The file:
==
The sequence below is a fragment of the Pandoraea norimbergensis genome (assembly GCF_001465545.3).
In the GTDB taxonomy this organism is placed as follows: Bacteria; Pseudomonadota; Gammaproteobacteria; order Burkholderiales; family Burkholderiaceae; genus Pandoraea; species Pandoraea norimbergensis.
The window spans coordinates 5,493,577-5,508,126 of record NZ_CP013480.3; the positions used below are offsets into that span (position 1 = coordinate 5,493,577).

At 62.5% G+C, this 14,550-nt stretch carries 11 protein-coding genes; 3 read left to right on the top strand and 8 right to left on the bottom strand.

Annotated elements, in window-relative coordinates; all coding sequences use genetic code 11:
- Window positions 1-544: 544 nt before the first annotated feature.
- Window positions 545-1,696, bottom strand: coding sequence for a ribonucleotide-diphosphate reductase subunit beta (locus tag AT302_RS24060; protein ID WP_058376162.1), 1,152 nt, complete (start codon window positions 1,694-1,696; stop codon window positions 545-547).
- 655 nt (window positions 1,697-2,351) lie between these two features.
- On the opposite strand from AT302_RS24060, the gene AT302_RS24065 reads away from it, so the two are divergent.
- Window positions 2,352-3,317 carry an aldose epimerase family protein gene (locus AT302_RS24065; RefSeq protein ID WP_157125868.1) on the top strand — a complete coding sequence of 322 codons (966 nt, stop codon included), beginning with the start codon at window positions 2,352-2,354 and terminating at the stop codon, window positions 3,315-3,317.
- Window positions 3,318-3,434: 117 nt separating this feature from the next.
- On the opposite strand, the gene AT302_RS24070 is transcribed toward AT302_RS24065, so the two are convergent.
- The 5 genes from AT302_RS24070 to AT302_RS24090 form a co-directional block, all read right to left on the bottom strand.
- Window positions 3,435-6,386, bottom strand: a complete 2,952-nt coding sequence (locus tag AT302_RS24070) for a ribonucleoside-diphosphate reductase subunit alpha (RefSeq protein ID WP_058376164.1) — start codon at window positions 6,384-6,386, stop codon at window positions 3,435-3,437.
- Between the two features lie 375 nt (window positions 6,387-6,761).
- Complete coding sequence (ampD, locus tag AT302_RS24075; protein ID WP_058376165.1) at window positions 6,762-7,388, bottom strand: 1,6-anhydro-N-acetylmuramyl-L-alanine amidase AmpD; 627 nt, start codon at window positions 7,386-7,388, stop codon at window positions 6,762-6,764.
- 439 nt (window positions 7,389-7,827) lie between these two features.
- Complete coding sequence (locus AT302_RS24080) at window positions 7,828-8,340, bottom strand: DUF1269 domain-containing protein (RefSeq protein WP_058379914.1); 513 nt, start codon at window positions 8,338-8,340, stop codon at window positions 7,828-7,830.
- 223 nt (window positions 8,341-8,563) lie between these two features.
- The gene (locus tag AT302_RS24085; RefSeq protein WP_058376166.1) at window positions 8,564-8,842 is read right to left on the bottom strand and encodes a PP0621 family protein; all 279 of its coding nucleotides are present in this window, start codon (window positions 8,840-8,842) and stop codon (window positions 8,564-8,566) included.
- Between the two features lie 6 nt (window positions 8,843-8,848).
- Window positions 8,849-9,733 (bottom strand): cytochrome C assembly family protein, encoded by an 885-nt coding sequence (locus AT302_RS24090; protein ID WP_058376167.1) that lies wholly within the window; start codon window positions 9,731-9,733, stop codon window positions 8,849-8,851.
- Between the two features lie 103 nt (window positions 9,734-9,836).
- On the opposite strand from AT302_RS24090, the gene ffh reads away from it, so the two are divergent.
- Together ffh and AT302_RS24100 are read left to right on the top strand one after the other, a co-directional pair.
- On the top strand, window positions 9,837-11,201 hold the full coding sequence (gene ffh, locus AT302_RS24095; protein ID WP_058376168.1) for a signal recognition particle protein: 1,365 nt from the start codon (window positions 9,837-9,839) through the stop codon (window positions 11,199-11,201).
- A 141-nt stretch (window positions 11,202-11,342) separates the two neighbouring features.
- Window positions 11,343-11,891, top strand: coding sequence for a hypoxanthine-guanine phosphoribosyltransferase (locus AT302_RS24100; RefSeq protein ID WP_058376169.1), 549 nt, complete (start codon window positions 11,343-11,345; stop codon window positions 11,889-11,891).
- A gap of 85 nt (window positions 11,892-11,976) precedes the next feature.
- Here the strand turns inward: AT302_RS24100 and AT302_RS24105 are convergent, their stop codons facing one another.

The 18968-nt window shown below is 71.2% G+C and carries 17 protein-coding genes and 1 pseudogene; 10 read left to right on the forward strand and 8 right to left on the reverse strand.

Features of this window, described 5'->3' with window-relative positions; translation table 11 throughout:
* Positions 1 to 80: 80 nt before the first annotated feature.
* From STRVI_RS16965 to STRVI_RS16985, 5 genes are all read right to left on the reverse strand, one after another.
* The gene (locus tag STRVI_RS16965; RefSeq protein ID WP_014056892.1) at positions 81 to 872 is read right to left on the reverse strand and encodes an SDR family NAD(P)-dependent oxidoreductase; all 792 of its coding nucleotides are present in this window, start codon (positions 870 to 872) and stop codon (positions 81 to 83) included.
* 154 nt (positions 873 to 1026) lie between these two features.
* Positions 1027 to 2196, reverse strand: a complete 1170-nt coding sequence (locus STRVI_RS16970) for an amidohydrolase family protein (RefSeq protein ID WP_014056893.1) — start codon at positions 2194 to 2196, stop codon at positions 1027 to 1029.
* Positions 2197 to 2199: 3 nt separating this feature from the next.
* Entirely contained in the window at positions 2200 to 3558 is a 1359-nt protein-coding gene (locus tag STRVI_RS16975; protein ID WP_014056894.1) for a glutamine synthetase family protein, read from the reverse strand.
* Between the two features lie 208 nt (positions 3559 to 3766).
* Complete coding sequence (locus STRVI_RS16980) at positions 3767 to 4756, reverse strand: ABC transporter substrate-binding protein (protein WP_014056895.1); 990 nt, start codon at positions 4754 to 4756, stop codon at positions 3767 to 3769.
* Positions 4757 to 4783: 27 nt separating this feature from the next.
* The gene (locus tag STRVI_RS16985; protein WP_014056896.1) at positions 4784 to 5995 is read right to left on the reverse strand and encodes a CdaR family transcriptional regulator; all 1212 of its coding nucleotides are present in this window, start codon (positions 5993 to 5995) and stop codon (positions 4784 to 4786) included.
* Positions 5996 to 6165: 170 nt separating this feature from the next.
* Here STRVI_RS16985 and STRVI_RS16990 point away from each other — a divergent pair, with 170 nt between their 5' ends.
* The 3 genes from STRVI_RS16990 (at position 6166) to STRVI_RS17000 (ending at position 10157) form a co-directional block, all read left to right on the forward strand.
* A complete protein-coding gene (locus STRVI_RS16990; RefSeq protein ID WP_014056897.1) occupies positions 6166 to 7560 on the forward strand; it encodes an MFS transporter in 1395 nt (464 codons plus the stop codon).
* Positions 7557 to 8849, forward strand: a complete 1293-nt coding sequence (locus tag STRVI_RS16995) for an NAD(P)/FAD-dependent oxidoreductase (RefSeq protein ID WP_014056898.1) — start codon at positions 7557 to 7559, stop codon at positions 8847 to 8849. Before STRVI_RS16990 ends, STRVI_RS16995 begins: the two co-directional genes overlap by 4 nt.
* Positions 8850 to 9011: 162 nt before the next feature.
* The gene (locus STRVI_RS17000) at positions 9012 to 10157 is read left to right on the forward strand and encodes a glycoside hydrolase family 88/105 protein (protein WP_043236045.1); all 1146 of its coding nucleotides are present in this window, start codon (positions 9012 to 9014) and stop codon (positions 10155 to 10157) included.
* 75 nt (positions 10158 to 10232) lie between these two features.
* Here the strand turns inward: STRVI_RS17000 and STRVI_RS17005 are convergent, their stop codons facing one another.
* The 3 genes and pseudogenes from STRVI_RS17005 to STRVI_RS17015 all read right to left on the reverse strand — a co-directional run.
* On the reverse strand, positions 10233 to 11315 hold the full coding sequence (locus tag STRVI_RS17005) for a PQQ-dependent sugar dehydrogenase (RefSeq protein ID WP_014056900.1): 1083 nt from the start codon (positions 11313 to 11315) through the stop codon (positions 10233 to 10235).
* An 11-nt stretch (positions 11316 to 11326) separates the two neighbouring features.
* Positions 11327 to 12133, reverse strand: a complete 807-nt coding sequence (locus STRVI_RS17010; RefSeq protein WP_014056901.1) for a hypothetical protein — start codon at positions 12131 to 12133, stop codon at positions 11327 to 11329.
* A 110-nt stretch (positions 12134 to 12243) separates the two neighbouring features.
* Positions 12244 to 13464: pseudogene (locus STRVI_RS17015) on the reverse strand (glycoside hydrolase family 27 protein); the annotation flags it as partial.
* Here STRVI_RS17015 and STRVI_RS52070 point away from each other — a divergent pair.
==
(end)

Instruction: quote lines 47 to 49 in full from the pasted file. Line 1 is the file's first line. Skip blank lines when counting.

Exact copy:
* A complete protein-coding gene (locus STRVI_RS16990; RefSeq protein ID WP_014056897.1) occupies positions 6166 to 7560 on the forward strand; it encodes an MFS transporter in 1395 nt (464 codons plus the stop codon).
* Positions 7557 to 8849, forward strand: a complete 1293-nt coding sequence (locus tag STRVI_RS16995) for an NAD(P)/FAD-dependent oxidoreductase (RefSeq protein ID WP_014056898.1) — start codon at positions 7557 to 7559, stop codon at positions 8847 to 8849. Before STRVI_RS16990 ends, STRVI_RS16995 begins: the two co-directional genes overlap by 4 nt.
* Positions 8850 to 9011: 162 nt before the next feature.